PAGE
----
Huawei executive Meng Wanzhou returned to court in Vancouver on Monday, with her lawyers claiming that the American bid to have her extradited on fraud charges should be thrown out because US authorities misled the Canadian court about their case against her.
The hearing got off to a chaotic start as Madam Justice Heather Holmes halted proceedings because of repeated audio interruptions on a media phone line. The phone line was set up to listen in on the proceedings because Covid-19 precautions have limited the number of seats available in the public gallery.
The proceedings resumed after 10 minutes, but Meng’s lawyer Scott Fenton had to repeat his opening remarks.
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Meng’s lawyers said in a submission that US authorities’ record of the case (ROC) had omitted key details about a PowerPoint presentation that Meng delivered to a HSBC banker in Hong Kong in 2013 about Huawei’s business dealings in Iran.
Fenton told the court there was “fundamental unreliability and inaccuracy” in the US record of the case. The US had failed in its “duty of candour”, he added.
The PowerPoint presentation forms the basis of US fraud charges against Meng, chief financial officer of Huawei Technologies and the daughter of founder Ren Zhengfei. US authorities claim she lied to HSBC about Huawei’s Iran dealings in a way that exposed the bank to the risk of breaching US sanctions against the country.
But her lawyers said Meng did not lie to the banker, referred to as “HSBC Witness B”; instead, US authorities had omitted the parts of her presentation that showed her describing the very business relationship with an affiliate called Skycom that the US claims she tried to cover up.
“The vast majority of what [Meng] stated to HSBC is not included in the summary … it is seriously misleading by omission,” Fenton said, citing two main points. First, he said, Meng told Witness B that Skycom was a business partner working with Huawei selling telecoms gear in Iran, and second, that Meng expressly told Witness B the relationship was “normal and controllable business cooperation”.
The written submission concluded: “The Requesting State has failed to meet its duty in the Applicant's case, and the Court must intervene to safeguard the Applicant's liberty … [The] misleading and incomplete record before this Court disqualifies [the US] from continuing these proceedings”.
The arguments about the alleged US omissions are scheduled to last until Friday.
Meng, 48, was back in court for the first time since May. She has denied the allegations against her.
She was arrested at Vancouver’s airport on December 1, 2018, on a stopover from Hong Kong. Her detention threw China’s relations with the US and Canada into disarray.
Soon afterwards, China arrested Canadians Michael Kovrig and Michael Spavor and has charged them with espionage, but their treatment is widely seen in the West as hostage-taking by China in retaliation for Meng’s arrest.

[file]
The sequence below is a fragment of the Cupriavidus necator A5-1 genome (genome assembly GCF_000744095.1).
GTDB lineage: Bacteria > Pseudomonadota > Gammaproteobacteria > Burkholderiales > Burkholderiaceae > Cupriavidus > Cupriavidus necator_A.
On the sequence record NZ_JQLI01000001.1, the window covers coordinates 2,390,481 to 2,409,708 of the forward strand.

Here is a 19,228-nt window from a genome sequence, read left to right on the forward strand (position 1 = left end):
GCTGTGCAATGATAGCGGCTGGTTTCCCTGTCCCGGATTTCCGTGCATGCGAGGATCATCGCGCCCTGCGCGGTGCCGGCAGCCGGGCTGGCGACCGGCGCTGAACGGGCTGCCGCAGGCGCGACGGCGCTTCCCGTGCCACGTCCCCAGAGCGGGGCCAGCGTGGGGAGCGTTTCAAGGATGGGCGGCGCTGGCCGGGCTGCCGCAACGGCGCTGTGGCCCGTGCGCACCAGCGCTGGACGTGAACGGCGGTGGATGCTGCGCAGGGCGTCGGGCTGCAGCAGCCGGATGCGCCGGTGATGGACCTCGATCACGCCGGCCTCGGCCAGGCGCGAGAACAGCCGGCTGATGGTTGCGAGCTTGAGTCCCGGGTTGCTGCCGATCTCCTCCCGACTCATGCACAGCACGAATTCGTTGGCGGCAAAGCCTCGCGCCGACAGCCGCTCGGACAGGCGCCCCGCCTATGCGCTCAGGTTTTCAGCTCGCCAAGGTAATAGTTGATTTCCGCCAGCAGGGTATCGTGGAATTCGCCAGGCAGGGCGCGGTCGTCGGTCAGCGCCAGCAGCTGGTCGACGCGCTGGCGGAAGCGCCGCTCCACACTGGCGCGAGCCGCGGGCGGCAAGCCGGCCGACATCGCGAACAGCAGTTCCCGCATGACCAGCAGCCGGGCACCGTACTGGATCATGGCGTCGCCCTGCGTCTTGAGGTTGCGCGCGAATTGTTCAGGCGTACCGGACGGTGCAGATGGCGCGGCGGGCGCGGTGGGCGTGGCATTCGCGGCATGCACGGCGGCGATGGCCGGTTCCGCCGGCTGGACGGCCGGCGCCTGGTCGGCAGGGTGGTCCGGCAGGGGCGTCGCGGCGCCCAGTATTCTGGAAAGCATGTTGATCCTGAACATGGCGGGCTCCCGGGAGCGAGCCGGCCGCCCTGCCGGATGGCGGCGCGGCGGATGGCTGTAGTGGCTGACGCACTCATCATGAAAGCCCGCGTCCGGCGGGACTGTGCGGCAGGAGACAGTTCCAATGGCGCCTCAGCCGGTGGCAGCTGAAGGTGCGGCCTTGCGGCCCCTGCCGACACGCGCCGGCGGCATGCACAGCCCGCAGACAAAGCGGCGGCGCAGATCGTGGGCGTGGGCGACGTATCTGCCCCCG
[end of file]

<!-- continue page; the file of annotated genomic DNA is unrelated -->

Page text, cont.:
Meng remains under partial house arrest in Vancouver, living in one of the two multimillion-dollar homes she owns in the city. Her extradition proceedings are scheduled to last well into next year, but appeals could drag out the process for much longer.
Fenton cited an affidavit by former White House adviser and Iran sanctions expert John Bellinger, who said the fact that Meng had put HSBC “on notice” that it was doing business in Iran was sufficient for the bank to have taken measures to prevent it breaching US sanctions on Iran. The precise nature of the relationship between Huawei and Skycom was not relevant, said Fenton, paraphrasing Bellinger.
A further serious omission from the US record of the case was that HSBC could have processed Huawei or Skycom's Iran-related transactions outside the US banking system in a way that would not have triggered any sanctions risk, said Fenton.
He cited former Standard Chartered banker Eric Wong, who described in an affidavit the Clearing House Automated Transfer System (CHATS), a funds-transfer system that allows settlement of international payments in US dollars without involving US institutions. The Hong Kong-based system settled US dollar payments worth an average of nearly US$855 billion per month in 2019, said Wong, and HSBC had used the system since 2000.
“Once HSBC knew Huawei operated in Iran, it had all the information it needed [to avoid sanctions risk],” said Fenton. “The ROC presents a wholly unreliable portrait … of the risk presented to HSBC.”
Whether HSBC chose to take steps to avoid the risk, by using CHATS or by vetoing transactions, was entirely up to HSBC and was not in Meng’s control, said Fenton. But HSBC chose to process the transactions through its US subsidiary. “That has nothing to do with what Ms Meng told HSBC,” he said.
In their written submission, Meng’s lawyers said: “[The] Requesting State was not diligent, candid or accurate in setting out the facts it asks this court to rely upon. The Requesting State has misled the court about the Applicant's representations to HSBC, the context in which they were made, and the resulting impact on HSBC.”
The submission continued: “As no other remedy can sufficiently address the prejudice to the Applicant and maintain the integrity of the proceedings before the court, the proceedings should be stayed.”
More from South China Morning Post:
- Canada court rejects Meng Wanzhou’s bid to see documents about arrest that officials fear could damage ties with China
- Meng Wanzhou and her lawyers are excluded as Canadian extradition case moves behind closed doors
- Huawei lawyers say US evidence ‘unreliable’ in Meng Wanzhou extradition case
- Meng Wanzhou: lawyers seek halt to ‘poisoned’ case, accusing Trump and Trudeau of meddling
This article US misled Canadian court about its case against Meng Wanzhou so badly she must be freed, say her lawyers first appeared on South China Morning Post